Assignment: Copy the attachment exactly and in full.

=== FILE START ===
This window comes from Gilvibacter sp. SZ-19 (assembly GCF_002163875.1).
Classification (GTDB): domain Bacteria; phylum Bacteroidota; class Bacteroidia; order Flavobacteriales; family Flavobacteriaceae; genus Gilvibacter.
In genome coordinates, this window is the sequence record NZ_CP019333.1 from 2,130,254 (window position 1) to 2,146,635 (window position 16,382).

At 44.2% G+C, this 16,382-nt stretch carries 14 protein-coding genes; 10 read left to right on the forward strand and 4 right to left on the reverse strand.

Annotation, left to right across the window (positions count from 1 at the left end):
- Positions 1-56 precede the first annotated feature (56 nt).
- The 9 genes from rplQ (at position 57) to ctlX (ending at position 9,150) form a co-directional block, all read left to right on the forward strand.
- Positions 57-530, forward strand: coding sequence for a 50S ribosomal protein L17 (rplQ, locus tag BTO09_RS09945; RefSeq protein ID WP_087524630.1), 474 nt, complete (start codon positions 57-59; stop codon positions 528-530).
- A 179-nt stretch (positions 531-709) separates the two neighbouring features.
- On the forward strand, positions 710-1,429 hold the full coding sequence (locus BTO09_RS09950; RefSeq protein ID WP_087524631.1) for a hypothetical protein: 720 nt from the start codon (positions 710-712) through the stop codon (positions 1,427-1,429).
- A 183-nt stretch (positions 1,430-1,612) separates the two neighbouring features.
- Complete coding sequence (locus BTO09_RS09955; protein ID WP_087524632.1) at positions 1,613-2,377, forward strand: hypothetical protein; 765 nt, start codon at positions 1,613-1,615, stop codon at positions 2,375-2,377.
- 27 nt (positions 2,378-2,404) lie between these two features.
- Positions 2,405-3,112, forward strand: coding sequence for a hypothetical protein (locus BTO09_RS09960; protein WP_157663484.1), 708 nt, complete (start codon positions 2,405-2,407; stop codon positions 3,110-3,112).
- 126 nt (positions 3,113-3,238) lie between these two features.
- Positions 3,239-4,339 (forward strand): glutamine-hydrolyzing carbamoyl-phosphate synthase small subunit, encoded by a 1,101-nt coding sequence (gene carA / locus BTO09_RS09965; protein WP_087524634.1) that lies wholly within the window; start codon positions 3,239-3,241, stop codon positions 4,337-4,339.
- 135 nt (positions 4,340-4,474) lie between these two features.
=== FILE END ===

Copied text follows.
This window comes from Gilvibacter sp. SZ-19 (assembly GCF_002163875.1).
Classification (GTDB): domain Bacteria; phylum Bacteroidota; class Bacteroidia; order Flavobacteriales; family Flavobacteriaceae; genus Gilvibacter.
In genome coordinates, this window is the sequence record NZ_CP019333.1 from 2,130,254 (window position 1) to 2,146,635 (window position 16,382).

At 44.2% G+C, this 16,382-nt stretch carries 14 protein-coding genes; 10 read left to right on the forward strand and 4 right to left on the reverse strand.

Annotation, left to right across the window (positions count from 1 at the left end):
- Positions 1-56 precede the first annotated feature (56 nt).
- The 9 genes from rplQ (at position 57) to ctlX (ending at position 9,150) form a co-directional block, all read left to right on the forward strand.
- Positions 57-530, forward strand: coding sequence for a 50S ribosomal protein L17 (rplQ, locus tag BTO09_RS09945; RefSeq protein ID WP_087524630.1), 474 nt, complete (start codon positions 57-59; stop codon positions 528-530).
- A 179-nt stretch (positions 531-709) separates the two neighbouring features.
- On the forward strand, positions 710-1,429 hold the full coding sequence (locus BTO09_RS09950; RefSeq protein ID WP_087524631.1) for a hypothetical protein: 720 nt from the start codon (positions 710-712) through the stop codon (positions 1,427-1,429).
- A 183-nt stretch (positions 1,430-1,612) separates the two neighbouring features.
- Complete coding sequence (locus BTO09_RS09955; protein ID WP_087524632.1) at positions 1,613-2,377, forward strand: hypothetical protein; 765 nt, start codon at positions 1,613-1,615, stop codon at positions 2,375-2,377.
- 27 nt (positions 2,378-2,404) lie between these two features.
- Positions 2,405-3,112, forward strand: coding sequence for a hypothetical protein (locus BTO09_RS09960; protein WP_157663484.1), 708 nt, complete (start codon positions 2,405-2,407; stop codon positions 3,110-3,112).
- 126 nt (positions 3,113-3,238) lie between these two features.
- Positions 3,239-4,339 (forward strand): glutamine-hydrolyzing carbamoyl-phosphate synthase small subunit, encoded by a 1,101-nt coding sequence (gene carA / locus BTO09_RS09965; protein WP_087524634.1) that lies wholly within the window; start codon positions 3,239-3,241, stop codon positions 4,337-4,339.
- 135 nt (positions 4,340-4,474) lie between these two features.